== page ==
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State lawmakers taking their own approach to health care reform

Health Care and Health Insurance
by Chris Merkel
Recession could lead tens of millions to lose health insurance
Recession could lead tens of millions to lose health insurance

While the national health care picture remains rather unclear going forward, lawmakers in a number of states are taking matters into their own hands when it comes to providing residents with legal protections. Each of these efforts varies based on constituent needs and other factors, but the broad trend highlights just how much importance legislators place on health care reform.

For instance, state lawmakers in Oregon recently approved a bill that mandates health care as a human right within its borders, according to a report from ABC News. The law is the first of its kind in the nation, and after passing the state's House of Representatives, it moved on to the Senate. If approved as expected, it would put the question up for vote in November's election as a constitutional amendment.

The language of the proposal all but guarantees Oregon would try to set up its own universal health care program, if approved by voters, the report said. Similar legislation is also being considered in Maryland.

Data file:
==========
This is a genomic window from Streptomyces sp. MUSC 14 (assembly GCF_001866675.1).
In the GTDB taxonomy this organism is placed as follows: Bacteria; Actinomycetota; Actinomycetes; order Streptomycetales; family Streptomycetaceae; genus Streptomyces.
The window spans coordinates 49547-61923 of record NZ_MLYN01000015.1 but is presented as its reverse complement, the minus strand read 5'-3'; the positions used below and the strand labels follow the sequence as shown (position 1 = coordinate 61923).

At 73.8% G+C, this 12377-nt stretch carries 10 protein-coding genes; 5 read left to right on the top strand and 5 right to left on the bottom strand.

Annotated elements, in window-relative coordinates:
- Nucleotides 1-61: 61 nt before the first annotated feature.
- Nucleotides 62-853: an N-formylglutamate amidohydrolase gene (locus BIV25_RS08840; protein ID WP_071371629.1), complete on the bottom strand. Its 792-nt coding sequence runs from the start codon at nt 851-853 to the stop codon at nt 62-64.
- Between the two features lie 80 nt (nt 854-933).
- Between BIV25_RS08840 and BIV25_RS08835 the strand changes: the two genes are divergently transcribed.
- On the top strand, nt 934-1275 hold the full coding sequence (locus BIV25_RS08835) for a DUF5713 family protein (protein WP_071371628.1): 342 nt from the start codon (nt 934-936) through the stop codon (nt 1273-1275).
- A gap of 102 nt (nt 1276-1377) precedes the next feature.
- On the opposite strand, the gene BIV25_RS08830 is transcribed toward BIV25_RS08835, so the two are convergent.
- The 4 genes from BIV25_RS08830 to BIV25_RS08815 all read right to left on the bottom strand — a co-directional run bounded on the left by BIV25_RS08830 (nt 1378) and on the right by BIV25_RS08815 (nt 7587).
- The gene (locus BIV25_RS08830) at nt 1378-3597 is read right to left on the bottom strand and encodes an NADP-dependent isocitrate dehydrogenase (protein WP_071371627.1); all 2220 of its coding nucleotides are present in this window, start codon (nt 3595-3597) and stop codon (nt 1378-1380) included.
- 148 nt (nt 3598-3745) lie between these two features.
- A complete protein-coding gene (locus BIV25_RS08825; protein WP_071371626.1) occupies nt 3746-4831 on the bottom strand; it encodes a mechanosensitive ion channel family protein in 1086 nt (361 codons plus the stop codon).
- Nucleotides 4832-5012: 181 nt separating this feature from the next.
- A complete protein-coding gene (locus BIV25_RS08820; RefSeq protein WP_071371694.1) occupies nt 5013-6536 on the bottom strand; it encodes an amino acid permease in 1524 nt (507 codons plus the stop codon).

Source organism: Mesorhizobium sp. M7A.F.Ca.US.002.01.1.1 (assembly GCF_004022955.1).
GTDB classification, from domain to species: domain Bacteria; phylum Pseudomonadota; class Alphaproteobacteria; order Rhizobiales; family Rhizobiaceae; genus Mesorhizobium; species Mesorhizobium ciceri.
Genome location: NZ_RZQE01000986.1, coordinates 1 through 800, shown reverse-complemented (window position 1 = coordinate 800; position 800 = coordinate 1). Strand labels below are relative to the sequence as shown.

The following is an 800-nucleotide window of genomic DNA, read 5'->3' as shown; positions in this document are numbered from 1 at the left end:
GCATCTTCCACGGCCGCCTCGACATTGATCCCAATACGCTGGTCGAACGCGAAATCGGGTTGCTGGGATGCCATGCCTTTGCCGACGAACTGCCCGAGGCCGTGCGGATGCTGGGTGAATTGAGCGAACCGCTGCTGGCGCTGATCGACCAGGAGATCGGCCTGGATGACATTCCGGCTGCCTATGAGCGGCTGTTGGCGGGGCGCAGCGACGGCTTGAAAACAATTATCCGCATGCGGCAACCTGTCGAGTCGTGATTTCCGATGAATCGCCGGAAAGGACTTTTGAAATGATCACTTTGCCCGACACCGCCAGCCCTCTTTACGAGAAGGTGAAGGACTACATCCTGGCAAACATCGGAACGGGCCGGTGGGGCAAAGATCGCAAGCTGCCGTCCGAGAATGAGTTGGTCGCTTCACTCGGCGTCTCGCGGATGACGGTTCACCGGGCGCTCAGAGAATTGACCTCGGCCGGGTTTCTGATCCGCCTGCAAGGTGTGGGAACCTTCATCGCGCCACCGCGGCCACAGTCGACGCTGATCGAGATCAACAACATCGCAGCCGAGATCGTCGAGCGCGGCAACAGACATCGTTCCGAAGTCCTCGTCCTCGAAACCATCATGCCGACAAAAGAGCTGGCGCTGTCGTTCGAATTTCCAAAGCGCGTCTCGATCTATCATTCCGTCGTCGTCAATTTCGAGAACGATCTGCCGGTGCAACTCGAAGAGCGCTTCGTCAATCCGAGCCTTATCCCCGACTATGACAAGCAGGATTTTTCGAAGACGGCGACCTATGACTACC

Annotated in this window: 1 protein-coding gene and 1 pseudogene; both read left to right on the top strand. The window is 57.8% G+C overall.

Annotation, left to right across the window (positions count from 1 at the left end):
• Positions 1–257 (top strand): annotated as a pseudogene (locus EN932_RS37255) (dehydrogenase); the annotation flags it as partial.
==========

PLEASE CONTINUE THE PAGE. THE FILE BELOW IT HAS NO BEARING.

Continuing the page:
"Some states have an extensive history of considering universal health coverage, going back 15 to 20 or more years," Richard Cauchi of the National Conference of State Legislatures told ABC News. "However, no such binding ballot question language has been passed and added to a state constitution."

Health care laws may soon change dramatically nationwide.Health care laws may soon change dramatically nationwide.

Efforts in Wisconsin
Meanwhile, a state representative in Wisconsin recently introduced a raft of health care bills to the state legislature, intended to make care more equitable and affordable, according to the Wisconsin State Journal. Included in these was a bill that would require care providers to give patients itemized, plain-language bills to help them better understand their costs.

In addition, the bills seek to make it more difficult for care providers to report medical debt to credit agencies, and limit the cost of emergency care for low-income patients who don't have insurance, the report said. Furthermore, they would require the state's insurance commissioner to ensure all health insurance sold in the state has adequate networks of care providers available.

California cracks down
A different kind of health care effort is underway in California, where the state's insurance commissioner is now investigating one of the nation's largest health insurance companies, according to CNN. This was prompted by a former executive at the company testifying under oath that it often didn't even consider medical records when making decisions about whether treatments were covered.

"If the health insurer is making decisions to deny coverage without a physician actually ever reviewing medical records, that's of significant concern to me as insurance commissioner in California - and potentially a violation of law," California Insurance Commissioner Dave Jones told CNN.

As state legislators and agencies across the country continue to reshape the health care landscape on their own, it's vital for insurers to keep close tabs on all these machinations. Having the ability to effectively navigate regulatory waters is vital to successful business operations going forward.



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